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Carden Alvar Inspires Photography

After retiring six years ago, I decided to pursue a hobby that I didn’t seem to have time for while I was working – photography.  Coincidentally, I acquired my first digital camera around the same time that I discovered the Carden Alvar.  We have lived in Orillia for 20 years and to this day, I still find it astonishing how this natural jewel waited at my doorstep for 14 years to be discovered.  Since then, I travel to Carden several times a year as one of my favourite photographic haunts.  Each time I visit, I discover new natural sights and sounds and reacquaint myself with old ones.  As a wildlife or nature photographer, the Carden Alvar is a virtual cornucopia of opportunity and all it takes is a short drive.

There are several access roads to the Carden Alvar with the most popular being Wylie Road just off City of Kawartha Lakes County Rd. #6, just north of Kirkfield Lift Locks.  Much of the alvar is private property but one can easily find subjects to photograph alongside the access roads.  I make sure that I am always respecting the privacy of the landowners and share the road so that others may pass in safety.  Since the roads are lightly travelled, it is quite easy to drive slowly, constantly watching and listening.  At this time of the year, many songbirds will have already started migration for more southern climes but there will be those that will leave later or stay all fall and winter.  Look for Sparrows or Swallows that will often sit on fences watching for their next meal.  I usually stay in the car and use it as a blind.  There are some easy tricks to help to balance your camera, such as using a bean bag balanced on the door.  When the birds are close and you are in your car, you will find that you can capture quality images using a small telephoto lens.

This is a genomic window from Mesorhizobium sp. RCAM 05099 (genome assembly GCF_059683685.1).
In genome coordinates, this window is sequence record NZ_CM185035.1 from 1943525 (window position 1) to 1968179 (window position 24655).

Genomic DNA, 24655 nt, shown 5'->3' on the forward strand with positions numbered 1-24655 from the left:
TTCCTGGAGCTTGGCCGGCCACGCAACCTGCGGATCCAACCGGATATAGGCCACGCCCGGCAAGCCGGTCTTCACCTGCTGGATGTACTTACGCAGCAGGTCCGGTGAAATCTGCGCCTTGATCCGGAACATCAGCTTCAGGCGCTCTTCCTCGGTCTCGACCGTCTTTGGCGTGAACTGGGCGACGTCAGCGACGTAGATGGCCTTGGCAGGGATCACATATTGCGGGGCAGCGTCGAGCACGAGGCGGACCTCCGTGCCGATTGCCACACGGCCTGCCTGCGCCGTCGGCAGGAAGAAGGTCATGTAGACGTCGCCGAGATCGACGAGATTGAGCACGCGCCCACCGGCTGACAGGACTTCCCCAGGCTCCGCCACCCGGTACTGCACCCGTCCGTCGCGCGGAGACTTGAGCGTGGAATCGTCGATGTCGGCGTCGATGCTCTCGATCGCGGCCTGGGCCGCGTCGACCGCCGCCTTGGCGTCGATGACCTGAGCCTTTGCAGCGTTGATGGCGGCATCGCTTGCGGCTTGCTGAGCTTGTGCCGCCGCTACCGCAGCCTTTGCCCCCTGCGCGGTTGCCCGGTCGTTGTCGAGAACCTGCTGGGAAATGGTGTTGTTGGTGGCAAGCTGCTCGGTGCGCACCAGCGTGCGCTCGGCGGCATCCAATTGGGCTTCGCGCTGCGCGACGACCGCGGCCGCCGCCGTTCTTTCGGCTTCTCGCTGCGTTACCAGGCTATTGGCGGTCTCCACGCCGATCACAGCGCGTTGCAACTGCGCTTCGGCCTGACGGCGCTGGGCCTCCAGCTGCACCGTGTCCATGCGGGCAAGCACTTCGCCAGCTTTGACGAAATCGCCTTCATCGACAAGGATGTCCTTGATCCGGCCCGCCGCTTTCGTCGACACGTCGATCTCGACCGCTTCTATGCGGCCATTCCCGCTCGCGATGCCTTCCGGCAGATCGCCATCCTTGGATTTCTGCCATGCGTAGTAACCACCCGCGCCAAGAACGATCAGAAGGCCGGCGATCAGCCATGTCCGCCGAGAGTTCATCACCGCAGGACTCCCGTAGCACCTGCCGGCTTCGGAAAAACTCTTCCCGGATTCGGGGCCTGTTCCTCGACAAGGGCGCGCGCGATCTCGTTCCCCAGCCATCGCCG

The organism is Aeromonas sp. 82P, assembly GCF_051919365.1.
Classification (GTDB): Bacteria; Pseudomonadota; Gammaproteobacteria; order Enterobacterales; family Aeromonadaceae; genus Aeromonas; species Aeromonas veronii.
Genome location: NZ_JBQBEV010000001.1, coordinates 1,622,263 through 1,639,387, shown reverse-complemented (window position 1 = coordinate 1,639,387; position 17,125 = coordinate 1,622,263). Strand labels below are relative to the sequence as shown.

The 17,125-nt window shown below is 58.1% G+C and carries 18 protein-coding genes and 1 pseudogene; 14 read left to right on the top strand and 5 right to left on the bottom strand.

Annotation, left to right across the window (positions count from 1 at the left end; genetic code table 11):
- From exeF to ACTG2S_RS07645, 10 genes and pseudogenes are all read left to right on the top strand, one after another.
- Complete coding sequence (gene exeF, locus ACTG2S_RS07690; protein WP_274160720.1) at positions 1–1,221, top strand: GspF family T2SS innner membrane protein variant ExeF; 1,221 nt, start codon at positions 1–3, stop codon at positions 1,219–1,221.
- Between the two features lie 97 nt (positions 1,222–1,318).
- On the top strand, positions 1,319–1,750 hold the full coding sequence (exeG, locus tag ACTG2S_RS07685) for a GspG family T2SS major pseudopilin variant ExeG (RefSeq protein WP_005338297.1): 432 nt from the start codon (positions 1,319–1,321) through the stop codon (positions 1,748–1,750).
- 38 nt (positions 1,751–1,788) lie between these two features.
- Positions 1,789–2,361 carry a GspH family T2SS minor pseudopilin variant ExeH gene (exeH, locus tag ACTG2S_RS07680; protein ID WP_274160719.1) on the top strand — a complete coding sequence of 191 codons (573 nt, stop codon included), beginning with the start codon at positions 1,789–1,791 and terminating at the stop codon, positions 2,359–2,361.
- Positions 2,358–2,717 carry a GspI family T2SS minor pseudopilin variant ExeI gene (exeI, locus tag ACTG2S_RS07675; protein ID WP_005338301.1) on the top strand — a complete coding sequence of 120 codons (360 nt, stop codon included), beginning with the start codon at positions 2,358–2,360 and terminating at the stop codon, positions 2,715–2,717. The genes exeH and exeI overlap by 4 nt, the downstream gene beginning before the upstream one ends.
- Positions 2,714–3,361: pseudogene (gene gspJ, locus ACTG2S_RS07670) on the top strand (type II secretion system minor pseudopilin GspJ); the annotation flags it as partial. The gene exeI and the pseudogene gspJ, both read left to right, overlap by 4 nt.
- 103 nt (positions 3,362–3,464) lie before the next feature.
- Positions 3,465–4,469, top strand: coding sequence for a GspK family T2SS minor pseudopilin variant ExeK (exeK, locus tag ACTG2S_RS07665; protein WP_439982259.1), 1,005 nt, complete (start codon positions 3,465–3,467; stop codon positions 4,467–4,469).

If you prefer to go for a walk, there are a number of trails that are easily accessible such as The Prairie Smoke Nature Reserve on Lake Dalrymple Road, the Little Blue Stem Alvar, behind the Carden Recreation Centre, the Cameron Ranch Trail on Cty. Rd #6, and the newest trail at Sedge Wren Marsh, on Wylie Road.  Each of these trails presents different ecosystems and will provide additional opportunities for birds, flowers, insects and finally landscapes.

At this time of the year, there are a number of colourful flowers blooming and insects are busily gathering nectar and pollen.  Several species of aster are in bloom, each dressed in a different shade of purple.  Jewelweed or Touch-Me-Not is sporting a vibrant orange flower and is a favourite of bumblebees as well as late departing Ruby-throated Hummingbirds.  Several species of butterflies, including Monarchs, Viceroys and Black Admirals are still in the area gathering nectar to prepare for the journey south.

While we can usually predict where to find birds, plants or insects, it is not so easy with mammals.  With the investment of time and plenty of patience, we are sometimes rewarded with a herd of deer or an unwary Cottontail Rabbit.  There are often reports of bear and moose, so remember to have your camera at the ready!

Landscape images perhaps present the greatest of all photographic opportunities.  Try and visit Carden during the ‘golden hours’, which are the 2 hours after sunrise and 2 hours before sunset.  The sun is still low in the sky and the light is softer and warmer creating a more pleasurable scene.

The Couchiching Conservancy is presently running a photo contest, which is intended to accumulate images for the promotion of the Carden area and the work of the Couchiching Conservancy.  There are prizes in the categories of Flora, Fauna, Birds, Reptiles/Amphibians and Landscape as well as a grand prize. To enter your photographs, see contest rules and procedures on the Conservancy website.

While you explore the Carden area, take a moment to pause, find the artist within and submit your ‘kodak’ moment.  Don’t wait 14 years like I did!

Arni Stinnissen is a volunteer and supporter of the Couchiching Conservancy, a non-profit land trust which protects ecologically sensitive land in the Orillia region for future generations.